This was our strength. Question everything; accept nothing. Brexit would not have happened without that attitude, no matter how annoying it may sometimes have proved for the course of party governance.

You’ve written a book about your time in UKIP. What made you write the book, and what has the reception been like?

I wrote it as I went along while keeping contemporaneous notes because I thought it was worth recording this modern peasants’ revolt from the ground level. Those who have read it seem to have enjoyed it. Unfortunately, it was published at the time of the unexpected 2019 EU elections which meant that it received zero media interest because of electoral law. Never mind. I now plan to write the Great Romantic Novel which will doubtless have a better reception.

Is there any standout memory from your time in UKIP that covers the essence of your time in the party?

Three similar things. At the time of the 2014 EU elections, the Electoral Commission allowed counterfeit UKIP parties to stand calling themselves “UKEPP” and “UK Independence Now”. That cost us two MEPs and was precisely the kind of deceit that the Electoral Commission had been set up to tackle. Then there was the 2015 general election when the SNP polled 1.4 million votes and won 56 seats yet UKIP, with 3.8 million votes, returned only a single MP. Finally, there was Nigel Farage’s campaign in Thanet South during that same election. There has still been no real explanation as to why ballot boxes went missing for several hours on the night of the count and it still seems odd that UKIP won control of the council yet Farage did not win the constituency. Nonetheless, the media has assured us that there was no evidence of electoral fraud so that’s alright then.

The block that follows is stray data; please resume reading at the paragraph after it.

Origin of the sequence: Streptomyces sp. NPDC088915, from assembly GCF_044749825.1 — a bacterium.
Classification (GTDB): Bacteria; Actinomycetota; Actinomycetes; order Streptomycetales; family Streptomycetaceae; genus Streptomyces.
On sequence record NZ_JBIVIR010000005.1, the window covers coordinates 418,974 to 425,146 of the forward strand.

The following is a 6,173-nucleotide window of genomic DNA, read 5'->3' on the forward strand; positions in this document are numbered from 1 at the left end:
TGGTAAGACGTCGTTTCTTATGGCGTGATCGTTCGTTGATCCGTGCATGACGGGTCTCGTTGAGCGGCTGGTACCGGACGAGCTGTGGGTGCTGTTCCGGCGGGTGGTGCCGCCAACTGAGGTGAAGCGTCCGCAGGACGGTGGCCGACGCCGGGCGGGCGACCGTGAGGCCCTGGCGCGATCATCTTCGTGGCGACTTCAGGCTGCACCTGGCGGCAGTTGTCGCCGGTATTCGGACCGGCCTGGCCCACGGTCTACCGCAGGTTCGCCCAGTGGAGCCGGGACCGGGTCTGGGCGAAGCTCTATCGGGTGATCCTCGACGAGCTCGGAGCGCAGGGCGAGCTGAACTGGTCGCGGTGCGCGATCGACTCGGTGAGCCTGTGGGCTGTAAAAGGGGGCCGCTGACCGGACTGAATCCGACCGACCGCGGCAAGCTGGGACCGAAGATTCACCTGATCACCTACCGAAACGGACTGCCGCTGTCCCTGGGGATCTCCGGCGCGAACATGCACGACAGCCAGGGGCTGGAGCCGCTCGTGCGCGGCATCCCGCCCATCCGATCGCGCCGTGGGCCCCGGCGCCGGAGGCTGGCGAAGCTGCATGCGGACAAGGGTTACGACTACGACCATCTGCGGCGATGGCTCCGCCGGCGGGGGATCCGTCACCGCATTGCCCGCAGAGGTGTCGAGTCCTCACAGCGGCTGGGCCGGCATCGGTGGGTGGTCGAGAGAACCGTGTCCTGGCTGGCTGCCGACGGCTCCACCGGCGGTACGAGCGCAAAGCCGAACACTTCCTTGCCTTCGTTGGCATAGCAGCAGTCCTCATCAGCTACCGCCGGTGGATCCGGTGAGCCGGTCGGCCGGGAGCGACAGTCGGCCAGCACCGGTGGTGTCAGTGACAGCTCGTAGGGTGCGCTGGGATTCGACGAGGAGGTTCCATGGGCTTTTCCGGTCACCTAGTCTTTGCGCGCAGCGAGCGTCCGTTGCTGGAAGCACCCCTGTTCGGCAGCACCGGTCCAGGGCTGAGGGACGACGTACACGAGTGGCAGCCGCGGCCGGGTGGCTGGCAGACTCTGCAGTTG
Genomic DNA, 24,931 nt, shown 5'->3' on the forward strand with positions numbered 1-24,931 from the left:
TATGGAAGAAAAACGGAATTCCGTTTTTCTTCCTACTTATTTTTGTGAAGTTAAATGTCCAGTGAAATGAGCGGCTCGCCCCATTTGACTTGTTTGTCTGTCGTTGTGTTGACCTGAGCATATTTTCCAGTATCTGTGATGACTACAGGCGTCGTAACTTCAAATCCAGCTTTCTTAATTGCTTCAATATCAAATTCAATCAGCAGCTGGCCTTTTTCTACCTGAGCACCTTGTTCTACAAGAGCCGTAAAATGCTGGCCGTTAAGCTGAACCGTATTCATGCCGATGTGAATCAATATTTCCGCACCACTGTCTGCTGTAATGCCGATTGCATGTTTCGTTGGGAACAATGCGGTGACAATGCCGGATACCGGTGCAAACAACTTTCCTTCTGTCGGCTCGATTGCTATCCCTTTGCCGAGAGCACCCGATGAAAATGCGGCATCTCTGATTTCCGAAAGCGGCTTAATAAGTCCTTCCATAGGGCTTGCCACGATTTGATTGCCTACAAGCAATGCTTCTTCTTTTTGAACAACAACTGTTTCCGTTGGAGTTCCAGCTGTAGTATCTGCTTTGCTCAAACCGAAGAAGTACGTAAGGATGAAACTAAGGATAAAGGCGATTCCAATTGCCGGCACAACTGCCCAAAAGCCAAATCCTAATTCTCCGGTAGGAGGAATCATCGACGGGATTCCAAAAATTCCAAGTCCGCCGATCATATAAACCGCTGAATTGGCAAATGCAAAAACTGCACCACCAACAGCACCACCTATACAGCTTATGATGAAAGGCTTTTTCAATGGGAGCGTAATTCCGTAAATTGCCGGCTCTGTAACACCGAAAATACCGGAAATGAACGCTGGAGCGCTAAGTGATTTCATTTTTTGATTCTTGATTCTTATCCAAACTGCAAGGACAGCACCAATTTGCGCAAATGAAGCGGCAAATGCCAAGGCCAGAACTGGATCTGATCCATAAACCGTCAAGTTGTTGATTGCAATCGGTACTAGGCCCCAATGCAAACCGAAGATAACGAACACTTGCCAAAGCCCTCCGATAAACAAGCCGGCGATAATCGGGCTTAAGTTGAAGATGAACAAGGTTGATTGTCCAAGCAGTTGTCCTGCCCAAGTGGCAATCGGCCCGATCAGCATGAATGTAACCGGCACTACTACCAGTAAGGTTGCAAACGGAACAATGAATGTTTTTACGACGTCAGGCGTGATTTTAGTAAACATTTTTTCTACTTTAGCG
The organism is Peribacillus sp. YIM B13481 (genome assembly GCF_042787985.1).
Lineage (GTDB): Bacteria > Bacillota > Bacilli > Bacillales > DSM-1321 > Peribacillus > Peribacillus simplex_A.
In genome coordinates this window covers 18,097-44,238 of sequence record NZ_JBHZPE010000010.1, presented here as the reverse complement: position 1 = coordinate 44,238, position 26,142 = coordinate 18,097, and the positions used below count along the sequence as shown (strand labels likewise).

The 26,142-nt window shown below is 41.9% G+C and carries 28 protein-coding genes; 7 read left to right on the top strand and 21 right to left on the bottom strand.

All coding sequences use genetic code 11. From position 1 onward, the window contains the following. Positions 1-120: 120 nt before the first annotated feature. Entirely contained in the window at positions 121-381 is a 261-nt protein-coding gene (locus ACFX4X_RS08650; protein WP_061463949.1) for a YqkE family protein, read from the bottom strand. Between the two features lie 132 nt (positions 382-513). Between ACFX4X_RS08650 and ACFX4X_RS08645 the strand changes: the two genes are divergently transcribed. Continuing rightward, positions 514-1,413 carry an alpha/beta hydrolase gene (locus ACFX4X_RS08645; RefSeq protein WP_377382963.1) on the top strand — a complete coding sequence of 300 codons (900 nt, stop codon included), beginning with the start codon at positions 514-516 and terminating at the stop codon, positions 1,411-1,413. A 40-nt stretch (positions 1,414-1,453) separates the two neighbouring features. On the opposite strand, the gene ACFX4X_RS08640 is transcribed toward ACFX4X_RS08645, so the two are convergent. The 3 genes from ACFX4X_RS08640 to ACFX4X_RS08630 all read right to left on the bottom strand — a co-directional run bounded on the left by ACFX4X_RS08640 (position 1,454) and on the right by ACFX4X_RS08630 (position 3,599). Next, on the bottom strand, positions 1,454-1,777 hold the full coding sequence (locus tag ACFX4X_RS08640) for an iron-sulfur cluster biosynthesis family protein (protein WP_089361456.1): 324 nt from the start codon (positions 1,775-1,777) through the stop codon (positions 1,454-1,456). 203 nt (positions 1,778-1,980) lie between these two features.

Taking all these together, it is plain that the establishment and the system itself were united in stopping UKIP from achieving the heights it deserved. That makes our victory in the 2016 referendum even more impressive. We should be proud of ourselves.

“resist all authorities which seek to control the United Kingdom without democratic oversight”

We’ve had lockdowns, have restrictions on free speech, tech giants operating seemingly with impunity, rising fuel costs, identity politics and have a PM not selected by either his party or the country. If Brexit was the panoptic battle of the last 30 years, what’s the battle for the next 30 years?

Recent events have shown that the battle remains the same: to resist all authorities which seek to control the United Kingdom without democratic oversight. That will involve resigning from the 1951 Refugee Convention and 1967 Protocol; leaving the World Health Organisation and, indeed, the UN itself. We also need to give real thought to the question of whether the UK should remain in NATO. Save for funding the military industrial complex, it’s hard to understand why NATO did not disband after the collapse of the Soviet Union. For so long as Erdogan’s Turkey remains a member, the concept of collective defence under Article 5 of the Washington Treaty is a worry, not a reassurance. Further, it is not in the interests of the British people at all to be dragged into any future conflict with Russia and China in order to assist new or prospective NATO members.